Compact discs (CDs) are a much more reliable method of exchanging data than floppies ever were. But they're not immune to problems. Here are a few tips to fix CD drive problems.

Verify it's a CD and a CD drive. CDs and DVDs

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look almost identical. Most of the newest generation of desktop and notebook computers come with DVD drives rather than CD drives. DVDs don't work in CD players, although DVD drives can read CDs. So make sure the disk you're trying to load is a CD and not a DVD.

Clean the disk. Examine the surface for fingerprints or other marks. Use a blast of canned air, or else gently wipe the shiny surface with a lint-free cloth or wipe. (Wipe from the inside to the edge and not around and around.) If that doesn't fix this cd drive problem, try cleaning the disk with a dab of distilled water.

Reseat the cables. A loose cable is often the cause of a problem with a mass storage device. Even a cable that was once firmly seated can work loose as repeated startups and shutdowns of the computer create cycles of expansion and contraction. (The habit of not screwing or clipping the cable to the drive doesn't help.)

Try a CD-R rather than a rewritable CD. Some CD drives, especially older ones, have trouble reading rewritable CDs. But unless it's defective, a CD drive will usually read a recordable CD because the different physical recording method creates a better copy on a CD-R. If possible, try re-recording the information on a CD-R, then try it in the drive.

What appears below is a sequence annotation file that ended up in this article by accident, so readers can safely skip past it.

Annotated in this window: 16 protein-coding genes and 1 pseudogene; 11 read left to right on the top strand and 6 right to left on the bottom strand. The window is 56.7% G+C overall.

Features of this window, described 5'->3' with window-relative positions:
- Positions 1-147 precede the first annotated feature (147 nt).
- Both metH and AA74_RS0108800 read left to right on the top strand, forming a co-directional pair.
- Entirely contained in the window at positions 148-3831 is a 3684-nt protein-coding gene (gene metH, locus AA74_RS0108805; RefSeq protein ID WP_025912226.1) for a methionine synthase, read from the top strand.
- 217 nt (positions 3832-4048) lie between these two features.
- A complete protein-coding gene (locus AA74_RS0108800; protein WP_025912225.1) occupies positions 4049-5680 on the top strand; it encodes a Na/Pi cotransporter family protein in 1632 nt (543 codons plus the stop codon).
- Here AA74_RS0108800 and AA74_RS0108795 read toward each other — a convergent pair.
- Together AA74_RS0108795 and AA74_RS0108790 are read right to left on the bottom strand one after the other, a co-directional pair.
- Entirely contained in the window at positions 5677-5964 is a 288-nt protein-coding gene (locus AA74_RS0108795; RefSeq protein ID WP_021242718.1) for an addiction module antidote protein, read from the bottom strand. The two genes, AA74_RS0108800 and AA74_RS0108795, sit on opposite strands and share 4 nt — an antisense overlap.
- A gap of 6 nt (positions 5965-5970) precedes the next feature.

Check the BIOS. Sometimes the BIOS will get corrupted. To fix this CD drive problem, make sure the BIOS still lists the CD drive and, if you're trying to boot from it, that it is in the correct place (usually B:) in the drive sequence.

Force a reinstall of the device or drivers.If you remove the drive from the Device Manager list and reboot the system, Windows will automatically reinstall it on boot-up. If driver has a problem, this is sometimes enough to fix it. A more extreme method is to remove the CD drive from the Registry and reinstall the drivers with Device Manager.

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About the author: Rick Cook specializes in writing about issues related to storage and storage management.

This was first published in June 2006

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